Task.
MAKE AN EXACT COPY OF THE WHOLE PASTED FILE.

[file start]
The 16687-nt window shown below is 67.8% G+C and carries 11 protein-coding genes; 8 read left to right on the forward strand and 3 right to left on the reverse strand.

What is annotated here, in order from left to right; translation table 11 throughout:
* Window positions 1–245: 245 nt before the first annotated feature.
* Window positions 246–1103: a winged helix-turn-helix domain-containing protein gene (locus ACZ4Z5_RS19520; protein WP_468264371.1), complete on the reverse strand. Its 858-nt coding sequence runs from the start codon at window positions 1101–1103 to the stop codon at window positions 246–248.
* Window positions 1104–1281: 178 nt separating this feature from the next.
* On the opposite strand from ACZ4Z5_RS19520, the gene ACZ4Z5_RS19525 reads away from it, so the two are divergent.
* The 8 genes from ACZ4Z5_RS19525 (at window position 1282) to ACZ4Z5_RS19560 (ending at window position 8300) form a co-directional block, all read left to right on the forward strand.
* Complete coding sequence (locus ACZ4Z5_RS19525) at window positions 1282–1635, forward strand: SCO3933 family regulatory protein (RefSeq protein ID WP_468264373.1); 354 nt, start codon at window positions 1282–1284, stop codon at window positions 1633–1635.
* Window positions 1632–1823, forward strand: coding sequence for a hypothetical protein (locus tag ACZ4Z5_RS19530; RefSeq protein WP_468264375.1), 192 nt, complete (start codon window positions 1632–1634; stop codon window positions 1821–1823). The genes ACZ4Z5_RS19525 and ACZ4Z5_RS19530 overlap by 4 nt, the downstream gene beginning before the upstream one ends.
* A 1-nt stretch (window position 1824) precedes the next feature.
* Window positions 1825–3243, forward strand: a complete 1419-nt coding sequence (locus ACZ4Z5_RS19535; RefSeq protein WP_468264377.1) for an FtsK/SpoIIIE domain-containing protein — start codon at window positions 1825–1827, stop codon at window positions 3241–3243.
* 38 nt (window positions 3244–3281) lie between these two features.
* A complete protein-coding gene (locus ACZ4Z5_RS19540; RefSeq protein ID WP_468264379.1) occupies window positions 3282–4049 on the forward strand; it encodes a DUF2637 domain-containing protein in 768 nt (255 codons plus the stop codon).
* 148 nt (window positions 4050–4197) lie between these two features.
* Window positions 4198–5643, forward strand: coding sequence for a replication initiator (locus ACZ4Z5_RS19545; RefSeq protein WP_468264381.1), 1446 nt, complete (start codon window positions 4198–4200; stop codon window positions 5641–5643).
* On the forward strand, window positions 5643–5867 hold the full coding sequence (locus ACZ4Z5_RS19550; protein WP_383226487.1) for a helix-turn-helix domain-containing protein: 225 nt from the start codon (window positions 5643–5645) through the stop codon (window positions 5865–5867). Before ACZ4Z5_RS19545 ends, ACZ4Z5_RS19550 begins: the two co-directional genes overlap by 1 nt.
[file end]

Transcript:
The 16687-nt window shown below is 67.8% G+C and carries 11 protein-coding genes; 8 read left to right on the forward strand and 3 right to left on the reverse strand.

What is annotated here, in order from left to right; translation table 11 throughout:
* Window positions 1–245: 245 nt before the first annotated feature.
* Window positions 246–1103: a winged helix-turn-helix domain-containing protein gene (locus ACZ4Z5_RS19520; protein WP_468264371.1), complete on the reverse strand. Its 858-nt coding sequence runs from the start codon at window positions 1101–1103 to the stop codon at window positions 246–248.
* Window positions 1104–1281: 178 nt separating this feature from the next.
* On the opposite strand from ACZ4Z5_RS19520, the gene ACZ4Z5_RS19525 reads away from it, so the two are divergent.
* The 8 genes from ACZ4Z5_RS19525 (at window position 1282) to ACZ4Z5_RS19560 (ending at window position 8300) form a co-directional block, all read left to right on the forward strand.
* Complete coding sequence (locus ACZ4Z5_RS19525) at window positions 1282–1635, forward strand: SCO3933 family regulatory protein (RefSeq protein ID WP_468264373.1); 354 nt, start codon at window positions 1282–1284, stop codon at window positions 1633–1635.
* Window positions 1632–1823, forward strand: coding sequence for a hypothetical protein (locus tag ACZ4Z5_RS19530; RefSeq protein WP_468264375.1), 192 nt, complete (start codon window positions 1632–1634; stop codon window positions 1821–1823). The genes ACZ4Z5_RS19525 and ACZ4Z5_RS19530 overlap by 4 nt, the downstream gene beginning before the upstream one ends.
* A 1-nt stretch (window position 1824) precedes the next feature.
* Window positions 1825–3243, forward strand: a complete 1419-nt coding sequence (locus ACZ4Z5_RS19535; RefSeq protein WP_468264377.1) for an FtsK/SpoIIIE domain-containing protein — start codon at window positions 1825–1827, stop codon at window positions 3241–3243.
* 38 nt (window positions 3244–3281) lie between these two features.
* A complete protein-coding gene (locus ACZ4Z5_RS19540; RefSeq protein ID WP_468264379.1) occupies window positions 3282–4049 on the forward strand; it encodes a DUF2637 domain-containing protein in 768 nt (255 codons plus the stop codon).
* 148 nt (window positions 4050–4197) lie between these two features.
* Window positions 4198–5643, forward strand: coding sequence for a replication initiator (locus ACZ4Z5_RS19545; RefSeq protein WP_468264381.1), 1446 nt, complete (start codon window positions 4198–4200; stop codon window positions 5641–5643).
* On the forward strand, window positions 5643–5867 hold the full coding sequence (locus ACZ4Z5_RS19550; protein WP_383226487.1) for a helix-turn-helix domain-containing protein: 225 nt from the start codon (window positions 5643–5645) through the stop codon (window positions 5865–5867). Before ACZ4Z5_RS19545 ends, ACZ4Z5_RS19550 begins: the two co-directional genes overlap by 1 nt.